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Me, myself, and I: self-citation rates are higher in individualist cultures than in collectivist cultures

Deschacht, Nick (2017) Me, myself, and I: self-citation rates are higher in individualist cultures than in collectivist cultures. Impact of Social Sciences Blog (03 Jul 2017). Website.

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Abstract

Citing your own work when publishing a paper may be seen as a way of promoting yourself in academia, as how frequently a paper is cited is often viewed as a measure of its importance. Previous studies have shown that male authors are more likely than their female counterparts to cite themselves, arguably one of the reasons men continue to dominate the academic profession. Reporting on recent research, Nick Deschacht finds that authors from western, individualist cultures are more likely to use many self-citations than authors from more collectivist cultures. Findings demonstrate the need for academic institutions to be aware of the cultural and gendered nature of self- promoting behaviour when making hiring and promotion decisions.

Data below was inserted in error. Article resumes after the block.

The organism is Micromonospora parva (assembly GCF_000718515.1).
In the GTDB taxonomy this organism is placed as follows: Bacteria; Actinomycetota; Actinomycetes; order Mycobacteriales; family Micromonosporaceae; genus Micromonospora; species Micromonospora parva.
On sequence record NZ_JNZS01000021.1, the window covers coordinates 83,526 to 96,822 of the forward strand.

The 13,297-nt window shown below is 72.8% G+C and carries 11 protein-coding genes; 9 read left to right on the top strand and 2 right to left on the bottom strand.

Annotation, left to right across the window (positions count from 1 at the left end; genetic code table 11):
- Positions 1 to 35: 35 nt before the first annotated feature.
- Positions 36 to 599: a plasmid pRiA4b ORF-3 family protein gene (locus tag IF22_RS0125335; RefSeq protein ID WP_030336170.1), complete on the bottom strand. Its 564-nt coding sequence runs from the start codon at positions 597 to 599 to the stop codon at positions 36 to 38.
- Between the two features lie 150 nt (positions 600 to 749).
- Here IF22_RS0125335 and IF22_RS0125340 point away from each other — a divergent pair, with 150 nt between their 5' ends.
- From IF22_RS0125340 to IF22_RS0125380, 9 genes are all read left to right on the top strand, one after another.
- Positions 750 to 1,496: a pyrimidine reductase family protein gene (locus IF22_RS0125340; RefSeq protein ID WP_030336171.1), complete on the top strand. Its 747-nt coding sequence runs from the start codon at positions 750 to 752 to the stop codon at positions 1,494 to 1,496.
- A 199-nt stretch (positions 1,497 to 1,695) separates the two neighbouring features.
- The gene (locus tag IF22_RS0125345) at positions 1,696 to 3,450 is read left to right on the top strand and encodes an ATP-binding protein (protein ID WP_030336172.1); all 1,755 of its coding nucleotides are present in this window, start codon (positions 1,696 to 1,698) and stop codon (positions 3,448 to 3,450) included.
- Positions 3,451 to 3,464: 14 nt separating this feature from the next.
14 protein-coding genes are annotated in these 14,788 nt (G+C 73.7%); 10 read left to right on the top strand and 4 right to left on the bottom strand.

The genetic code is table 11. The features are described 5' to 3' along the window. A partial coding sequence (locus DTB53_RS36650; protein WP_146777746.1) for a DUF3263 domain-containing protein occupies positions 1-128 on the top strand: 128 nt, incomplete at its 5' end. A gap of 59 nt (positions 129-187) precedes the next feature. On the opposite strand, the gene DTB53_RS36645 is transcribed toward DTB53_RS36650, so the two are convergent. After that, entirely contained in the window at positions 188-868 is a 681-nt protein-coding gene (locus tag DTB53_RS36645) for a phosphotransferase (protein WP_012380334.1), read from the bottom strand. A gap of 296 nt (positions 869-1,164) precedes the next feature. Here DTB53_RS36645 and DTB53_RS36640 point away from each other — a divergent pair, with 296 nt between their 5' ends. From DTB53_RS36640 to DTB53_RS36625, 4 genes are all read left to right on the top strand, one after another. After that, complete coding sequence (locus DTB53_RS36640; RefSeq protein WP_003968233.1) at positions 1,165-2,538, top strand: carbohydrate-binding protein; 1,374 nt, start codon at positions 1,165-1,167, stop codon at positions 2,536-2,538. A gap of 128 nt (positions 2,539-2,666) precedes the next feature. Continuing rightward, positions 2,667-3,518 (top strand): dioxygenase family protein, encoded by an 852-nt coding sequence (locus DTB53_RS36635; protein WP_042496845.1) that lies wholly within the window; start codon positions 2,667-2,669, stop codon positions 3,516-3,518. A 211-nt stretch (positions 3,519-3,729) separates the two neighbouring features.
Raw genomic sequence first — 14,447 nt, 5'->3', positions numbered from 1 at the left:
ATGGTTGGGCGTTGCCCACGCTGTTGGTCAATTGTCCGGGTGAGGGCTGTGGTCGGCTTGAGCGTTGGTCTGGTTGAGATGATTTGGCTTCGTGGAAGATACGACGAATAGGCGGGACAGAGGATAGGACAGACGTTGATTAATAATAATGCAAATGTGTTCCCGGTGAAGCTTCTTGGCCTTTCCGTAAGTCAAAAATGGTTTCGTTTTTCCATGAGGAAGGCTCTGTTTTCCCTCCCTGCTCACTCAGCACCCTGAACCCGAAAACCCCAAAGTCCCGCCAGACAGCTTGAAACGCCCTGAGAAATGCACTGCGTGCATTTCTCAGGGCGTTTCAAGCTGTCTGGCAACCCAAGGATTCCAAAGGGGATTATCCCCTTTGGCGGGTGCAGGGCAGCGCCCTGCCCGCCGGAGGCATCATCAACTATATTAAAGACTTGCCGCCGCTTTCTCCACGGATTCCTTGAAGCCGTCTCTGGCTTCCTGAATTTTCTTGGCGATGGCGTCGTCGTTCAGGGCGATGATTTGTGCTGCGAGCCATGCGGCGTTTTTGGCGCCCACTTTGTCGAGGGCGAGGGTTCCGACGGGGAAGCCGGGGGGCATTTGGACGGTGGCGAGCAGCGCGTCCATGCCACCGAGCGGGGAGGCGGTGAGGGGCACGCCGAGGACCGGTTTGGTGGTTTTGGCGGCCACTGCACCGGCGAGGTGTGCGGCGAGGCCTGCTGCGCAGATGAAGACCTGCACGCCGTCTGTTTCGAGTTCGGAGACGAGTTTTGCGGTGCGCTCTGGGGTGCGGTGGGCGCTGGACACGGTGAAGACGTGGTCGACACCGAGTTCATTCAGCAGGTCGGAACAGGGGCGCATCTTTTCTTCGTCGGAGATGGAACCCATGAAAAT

Item Type: Online resource (Website)
Official URL: http://blogs.lse.ac.uk/impactofsocialsciences/
Additional Information: © 2017 The Author(s); Online
Divisions: LSE
Subjects: H Social Sciences > HM Sociology
Sets: Collections > Impact of Social Sciences Blog at LSE
Date Deposited: 03 Oct 2017 10:28
Last Modified: 13 Jun 2020 23:40
URI: http://eprints.lse.ac.uk/id/eprint/83927

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